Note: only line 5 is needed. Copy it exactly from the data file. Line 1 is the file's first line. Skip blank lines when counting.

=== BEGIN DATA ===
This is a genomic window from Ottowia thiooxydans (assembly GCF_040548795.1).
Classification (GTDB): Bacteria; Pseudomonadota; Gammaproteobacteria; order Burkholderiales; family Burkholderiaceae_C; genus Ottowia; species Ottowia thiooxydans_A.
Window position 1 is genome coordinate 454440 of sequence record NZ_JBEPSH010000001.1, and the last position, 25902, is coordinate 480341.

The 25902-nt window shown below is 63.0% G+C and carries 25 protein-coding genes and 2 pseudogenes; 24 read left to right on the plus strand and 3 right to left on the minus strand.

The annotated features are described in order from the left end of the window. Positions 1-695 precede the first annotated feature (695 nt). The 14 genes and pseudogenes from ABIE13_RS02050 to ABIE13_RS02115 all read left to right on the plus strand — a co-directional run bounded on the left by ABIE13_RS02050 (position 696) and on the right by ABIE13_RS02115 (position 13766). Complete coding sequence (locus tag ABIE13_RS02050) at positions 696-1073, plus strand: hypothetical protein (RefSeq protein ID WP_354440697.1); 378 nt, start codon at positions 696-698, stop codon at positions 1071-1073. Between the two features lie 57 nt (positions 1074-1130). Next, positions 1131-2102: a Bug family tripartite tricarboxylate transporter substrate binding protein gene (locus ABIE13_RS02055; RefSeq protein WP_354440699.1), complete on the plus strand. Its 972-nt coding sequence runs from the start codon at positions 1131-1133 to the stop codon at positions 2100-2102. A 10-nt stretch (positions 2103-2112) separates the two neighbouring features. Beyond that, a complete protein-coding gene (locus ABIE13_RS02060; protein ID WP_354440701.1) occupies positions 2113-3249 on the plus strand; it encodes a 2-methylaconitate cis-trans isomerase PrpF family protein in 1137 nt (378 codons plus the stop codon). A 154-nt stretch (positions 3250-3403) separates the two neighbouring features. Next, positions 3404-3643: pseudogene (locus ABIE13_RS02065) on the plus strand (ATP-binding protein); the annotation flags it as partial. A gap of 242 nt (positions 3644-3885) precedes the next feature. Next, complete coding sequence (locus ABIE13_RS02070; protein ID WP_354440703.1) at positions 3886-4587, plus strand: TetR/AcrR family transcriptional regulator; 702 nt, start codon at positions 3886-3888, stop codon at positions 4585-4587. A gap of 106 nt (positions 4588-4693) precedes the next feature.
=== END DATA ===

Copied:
The annotated features are described in order from the left end of the window. Positions 1-695 precede the first annotated feature (695 nt). The 14 genes and pseudogenes from ABIE13_RS02050 to ABIE13_RS02115 all read left to right on the plus strand — a co-directional run bounded on the left by ABIE13_RS02050 (position 696) and on the right by ABIE13_RS02115 (position 13766). Complete coding sequence (locus tag ABIE13_RS02050) at positions 696-1073, plus strand: hypothetical protein (RefSeq protein ID WP_354440697.1); 378 nt, start codon at positions 696-698, stop codon at positions 1071-1073. Between the two features lie 57 nt (positions 1074-1130). Next, positions 1131-2102: a Bug family tripartite tricarboxylate transporter substrate binding protein gene (locus ABIE13_RS02055; RefSeq protein WP_354440699.1), complete on the plus strand. Its 972-nt coding sequence runs from the start codon at positions 1131-1133 to the stop codon at positions 2100-2102. A 10-nt stretch (positions 2103-2112) separates the two neighbouring features. Beyond that, a complete protein-coding gene (locus ABIE13_RS02060; protein ID WP_354440701.1) occupies positions 2113-3249 on the plus strand; it encodes a 2-methylaconitate cis-trans isomerase PrpF family protein in 1137 nt (378 codons plus the stop codon). A 154-nt stretch (positions 3250-3403) separates the two neighbouring features. Next, positions 3404-3643: pseudogene (locus ABIE13_RS02065) on the plus strand (ATP-binding protein); the annotation flags it as partial. A gap of 242 nt (positions 3644-3885) precedes the next feature. Next, complete coding sequence (locus ABIE13_RS02070; protein ID WP_354440703.1) at positions 3886-4587, plus strand: TetR/AcrR family transcriptional regulator; 702 nt, start codon at positions 3886-3888, stop codon at positions 4585-4587. A gap of 106 nt (positions 4588-4693) precedes the next feature.